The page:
God’s love: When you’re a Christian, you tend to hear a lot about it. Especially during the Easter season, there is an emphasis in church on the John 3:16 truth: “For God so loved the world…” I memorized that verse a long time ago as a six year old in Sunday school and AWANAS. But for whatever reason, I have a hard time incorporating that truth into my practical reality.
Maybe it’s because I’ve been let down by others, so I brace myself to be let down by God. Or maybe it’s because I have such a hard time loving myself that I can’t comprehend someone would actually love me. Whatever the reason, God’s love has always seemed intangible to me, something I can’t quite grasp.
I’m not a perfect person. In fact, I can be a downright lousy person when I want to be. I’m always selfish. I’m often jealous. I have a quick and petty temper. I hate those parts of myself, and I’m pretty sure others aren’t too fond of them either. I hurt those closest to me, over and over and over. So could God love me? Yeah, yeah, I know he loves me because that’s what I’m supposed to believe. But…really? I don’t think I’ve actively believed it.
But then I had a baby.
I prepared a lot while I was pregnant. I read books. Read articles. Blogs. Watched waaaaay too many mommy vlogs. I’d never been a parent, so I wanted to be as mentally prepared as possible. I had no idea what to expect. One day in December, I told my counselor that my biggest fear was that I wouldn’t like being a mom as much as I wanted to. That I wouldn’t feel connected to the baby.
And then, after three hours of pushing new life into the world, pushing my old life away breath by labored breath, the nurses placed my son on my chest and my biggest fear dissipated right in front of me. I wept, overwhelmed by the love surging through my heart for the little face squinting up at me. This was a different kind of love that I’d never felt before. It was different than the love of my parents, different than the love of a sister, even different from the love for my husband. This was the love of a mother for her child. Every day, I look at him and feel those same feelings as I did on his birthday.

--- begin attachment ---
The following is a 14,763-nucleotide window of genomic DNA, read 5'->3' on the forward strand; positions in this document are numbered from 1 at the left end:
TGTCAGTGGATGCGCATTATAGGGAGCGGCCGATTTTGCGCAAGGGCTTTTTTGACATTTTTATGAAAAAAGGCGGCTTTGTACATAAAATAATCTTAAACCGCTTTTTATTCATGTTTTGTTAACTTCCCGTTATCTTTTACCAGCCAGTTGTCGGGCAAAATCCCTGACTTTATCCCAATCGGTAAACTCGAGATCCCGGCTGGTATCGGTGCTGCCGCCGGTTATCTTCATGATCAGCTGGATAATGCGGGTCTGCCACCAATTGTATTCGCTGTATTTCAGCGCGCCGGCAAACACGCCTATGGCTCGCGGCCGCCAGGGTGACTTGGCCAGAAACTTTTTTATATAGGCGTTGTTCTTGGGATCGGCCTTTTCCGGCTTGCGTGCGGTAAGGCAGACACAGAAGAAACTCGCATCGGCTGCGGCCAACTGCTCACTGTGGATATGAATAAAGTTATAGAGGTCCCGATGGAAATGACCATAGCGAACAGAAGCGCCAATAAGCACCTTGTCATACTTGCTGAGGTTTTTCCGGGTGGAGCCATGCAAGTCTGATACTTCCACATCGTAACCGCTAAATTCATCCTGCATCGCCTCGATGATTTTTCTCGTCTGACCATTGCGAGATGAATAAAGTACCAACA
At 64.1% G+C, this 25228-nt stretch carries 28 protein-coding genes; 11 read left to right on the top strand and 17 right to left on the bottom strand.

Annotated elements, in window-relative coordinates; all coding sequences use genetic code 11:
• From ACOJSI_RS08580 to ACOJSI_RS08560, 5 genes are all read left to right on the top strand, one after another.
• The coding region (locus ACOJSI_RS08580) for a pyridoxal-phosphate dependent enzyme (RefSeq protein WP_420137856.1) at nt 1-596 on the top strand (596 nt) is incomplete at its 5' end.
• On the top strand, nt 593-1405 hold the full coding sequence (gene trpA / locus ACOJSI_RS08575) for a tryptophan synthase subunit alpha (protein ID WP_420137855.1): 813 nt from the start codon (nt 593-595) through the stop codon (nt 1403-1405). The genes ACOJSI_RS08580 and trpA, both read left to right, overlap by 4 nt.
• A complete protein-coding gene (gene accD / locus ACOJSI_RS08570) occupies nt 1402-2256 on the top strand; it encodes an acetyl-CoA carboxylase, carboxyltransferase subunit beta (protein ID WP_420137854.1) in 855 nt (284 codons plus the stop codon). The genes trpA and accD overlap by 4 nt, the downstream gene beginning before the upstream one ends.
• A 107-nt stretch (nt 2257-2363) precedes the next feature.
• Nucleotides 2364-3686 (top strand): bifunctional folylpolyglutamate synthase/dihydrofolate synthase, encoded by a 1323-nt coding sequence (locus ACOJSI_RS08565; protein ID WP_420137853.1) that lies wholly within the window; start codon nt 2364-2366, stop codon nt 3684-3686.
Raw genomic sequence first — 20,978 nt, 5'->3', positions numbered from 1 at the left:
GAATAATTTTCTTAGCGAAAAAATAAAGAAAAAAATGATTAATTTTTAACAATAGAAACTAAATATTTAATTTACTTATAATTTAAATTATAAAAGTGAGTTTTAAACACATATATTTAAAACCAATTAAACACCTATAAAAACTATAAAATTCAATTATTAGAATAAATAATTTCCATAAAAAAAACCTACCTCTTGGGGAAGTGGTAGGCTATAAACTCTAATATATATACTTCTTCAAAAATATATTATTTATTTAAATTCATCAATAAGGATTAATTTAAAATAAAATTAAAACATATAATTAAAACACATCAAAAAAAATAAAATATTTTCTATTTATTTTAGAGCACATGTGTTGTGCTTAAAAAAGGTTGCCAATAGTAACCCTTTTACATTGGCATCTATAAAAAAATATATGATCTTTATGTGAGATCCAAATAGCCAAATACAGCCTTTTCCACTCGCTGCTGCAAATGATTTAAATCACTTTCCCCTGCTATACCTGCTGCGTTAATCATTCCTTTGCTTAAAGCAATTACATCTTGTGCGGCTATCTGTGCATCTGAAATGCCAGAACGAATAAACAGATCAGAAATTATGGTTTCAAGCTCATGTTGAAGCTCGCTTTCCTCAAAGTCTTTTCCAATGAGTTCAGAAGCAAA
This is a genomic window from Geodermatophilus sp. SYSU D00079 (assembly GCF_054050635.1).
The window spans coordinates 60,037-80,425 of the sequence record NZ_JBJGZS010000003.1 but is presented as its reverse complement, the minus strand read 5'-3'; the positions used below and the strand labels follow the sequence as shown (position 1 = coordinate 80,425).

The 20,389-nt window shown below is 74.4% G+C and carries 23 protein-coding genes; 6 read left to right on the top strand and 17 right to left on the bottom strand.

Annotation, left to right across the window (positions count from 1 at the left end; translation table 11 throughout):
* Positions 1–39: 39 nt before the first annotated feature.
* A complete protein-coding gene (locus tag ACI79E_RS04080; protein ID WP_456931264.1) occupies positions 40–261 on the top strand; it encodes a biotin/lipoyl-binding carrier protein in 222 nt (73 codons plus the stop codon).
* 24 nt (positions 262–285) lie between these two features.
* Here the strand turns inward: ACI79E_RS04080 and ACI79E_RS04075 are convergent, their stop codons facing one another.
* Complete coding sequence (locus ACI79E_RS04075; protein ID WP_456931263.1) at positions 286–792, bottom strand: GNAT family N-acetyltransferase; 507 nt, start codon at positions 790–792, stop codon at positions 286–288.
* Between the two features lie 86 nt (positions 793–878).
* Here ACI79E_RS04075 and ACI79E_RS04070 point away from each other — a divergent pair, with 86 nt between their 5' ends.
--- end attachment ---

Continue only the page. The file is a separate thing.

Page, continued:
I know Auden will be imperfect. He will make mistakes. He will disobey, disrespect, choose evil over good. But, oh, how I will love him!
It took becoming a mother to understand God’s own love for me. It took becoming a mother to understand—just a little bit more—my Heavenly father. How could God die for me? How? I still don’t comprehend it fully, but I do “get it” just a little bit more. I’d die for my son in an instant, no matter how he messes up in life.
And to think: God’s love is even greater. My love for Auden, though rich and deep, cannot even compare to God’s love for him. God’s love for me.
In the two months since he was born, I’ve felt the “mama bear” instinct several times. It’s not that certain people have been intentionally mean…but it’s their ambivalence that kills me. How dare someone not love him as much as they should? A righteous anger bubbles up inside of me. Again, this makes me understand God better. He loves us so much that it kills him when we don’t love each other. In a way, God is a “mama bear” too.
I hope Auden will understand one day just how much his parents love him. I hope he will feel secure in our love, knowing that no matter how much he messes up, we will be here for him.
Becoming a mother has given me a taste of understanding I lacked before.
God feels the same as I do, but on a much grander and more perfect scale. He wants us to embrace him, to come running to him clothed in our mistakes, seeking restoration that only comes from the cross.
For God so loved the world, that he gave his only begotten son, that whosever believes in him should not die, but have everlasting life.